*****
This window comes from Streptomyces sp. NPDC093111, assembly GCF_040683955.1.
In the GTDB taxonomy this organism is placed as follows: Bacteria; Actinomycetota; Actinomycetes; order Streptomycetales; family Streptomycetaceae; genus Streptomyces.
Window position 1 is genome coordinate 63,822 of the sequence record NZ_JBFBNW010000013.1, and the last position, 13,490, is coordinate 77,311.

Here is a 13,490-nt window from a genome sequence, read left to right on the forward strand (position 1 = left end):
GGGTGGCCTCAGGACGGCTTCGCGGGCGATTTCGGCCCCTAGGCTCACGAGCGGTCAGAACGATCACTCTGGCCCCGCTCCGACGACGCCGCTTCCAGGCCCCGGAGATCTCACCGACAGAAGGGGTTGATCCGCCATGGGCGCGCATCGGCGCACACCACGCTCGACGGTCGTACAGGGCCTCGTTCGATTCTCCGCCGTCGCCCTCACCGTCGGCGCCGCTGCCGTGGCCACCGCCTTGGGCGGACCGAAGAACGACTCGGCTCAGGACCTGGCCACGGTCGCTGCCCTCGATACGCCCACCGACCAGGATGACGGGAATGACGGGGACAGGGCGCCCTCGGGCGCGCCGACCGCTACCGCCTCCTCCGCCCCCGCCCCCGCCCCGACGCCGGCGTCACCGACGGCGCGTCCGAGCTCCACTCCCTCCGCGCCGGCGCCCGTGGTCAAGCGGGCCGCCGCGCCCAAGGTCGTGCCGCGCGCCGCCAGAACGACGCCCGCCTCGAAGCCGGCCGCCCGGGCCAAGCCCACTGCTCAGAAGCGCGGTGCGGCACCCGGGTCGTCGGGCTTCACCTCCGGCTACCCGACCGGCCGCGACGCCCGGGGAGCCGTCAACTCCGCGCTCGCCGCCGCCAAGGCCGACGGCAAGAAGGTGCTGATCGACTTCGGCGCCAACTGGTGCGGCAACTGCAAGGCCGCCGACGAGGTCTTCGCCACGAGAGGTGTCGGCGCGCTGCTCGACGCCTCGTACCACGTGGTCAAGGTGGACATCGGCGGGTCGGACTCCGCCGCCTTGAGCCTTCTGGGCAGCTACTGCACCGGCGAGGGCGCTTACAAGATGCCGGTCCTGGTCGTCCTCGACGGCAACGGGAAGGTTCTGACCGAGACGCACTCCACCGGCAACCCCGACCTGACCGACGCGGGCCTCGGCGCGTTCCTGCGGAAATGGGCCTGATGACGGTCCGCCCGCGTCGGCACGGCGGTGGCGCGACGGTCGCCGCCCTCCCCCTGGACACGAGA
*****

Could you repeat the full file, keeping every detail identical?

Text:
This window comes from Streptomyces sp. NPDC093111, assembly GCF_040683955.1.
In the GTDB taxonomy this organism is placed as follows: Bacteria; Actinomycetota; Actinomycetes; order Streptomycetales; family Streptomycetaceae; genus Streptomyces.
Window position 1 is genome coordinate 63,822 of the sequence record NZ_JBFBNW010000013.1, and the last position, 13,490, is coordinate 77,311.

Here is a 13,490-nt window from a genome sequence, read left to right on the forward strand (position 1 = left end):
GGGTGGCCTCAGGACGGCTTCGCGGGCGATTTCGGCCCCTAGGCTCACGAGCGGTCAGAACGATCACTCTGGCCCCGCTCCGACGACGCCGCTTCCAGGCCCCGGAGATCTCACCGACAGAAGGGGTTGATCCGCCATGGGCGCGCATCGGCGCACACCACGCTCGACGGTCGTACAGGGCCTCGTTCGATTCTCCGCCGTCGCCCTCACCGTCGGCGCCGCTGCCGTGGCCACCGCCTTGGGCGGACCGAAGAACGACTCGGCTCAGGACCTGGCCACGGTCGCTGCCCTCGATACGCCCACCGACCAGGATGACGGGAATGACGGGGACAGGGCGCCCTCGGGCGCGCCGACCGCTACCGCCTCCTCCGCCCCCGCCCCCGCCCCGACGCCGGCGTCACCGACGGCGCGTCCGAGCTCCACTCCCTCCGCGCCGGCGCCCGTGGTCAAGCGGGCCGCCGCGCCCAAGGTCGTGCCGCGCGCCGCCAGAACGACGCCCGCCTCGAAGCCGGCCGCCCGGGCCAAGCCCACTGCTCAGAAGCGCGGTGCGGCACCCGGGTCGTCGGGCTTCACCTCCGGCTACCCGACCGGCCGCGACGCCCGGGGAGCCGTCAACTCCGCGCTCGCCGCCGCCAAGGCCGACGGCAAGAAGGTGCTGATCGACTTCGGCGCCAACTGGTGCGGCAACTGCAAGGCCGCCGACGAGGTCTTCGCCACGAGAGGTGTCGGCGCGCTGCTCGACGCCTCGTACCACGTGGTCAAGGTGGACATCGGCGGGTCGGACTCCGCCGCCTTGAGCCTTCTGGGCAGCTACTGCACCGGCGAGGGCGCTTACAAGATGCCGGTCCTGGTCGTCCTCGACGGCAACGGGAAGGTTCTGACCGAGACGCACTCCACCGGCAACCCCGACCTGACCGACGCGGGCCTCGGCGCGTTCCTGCGGAAATGGGCCTGATGACGGTCCGCCCGCGTCGGCACGGCGGTGGCGCGACGGTCGCCGCCCTCCCCCTGGACACGAGA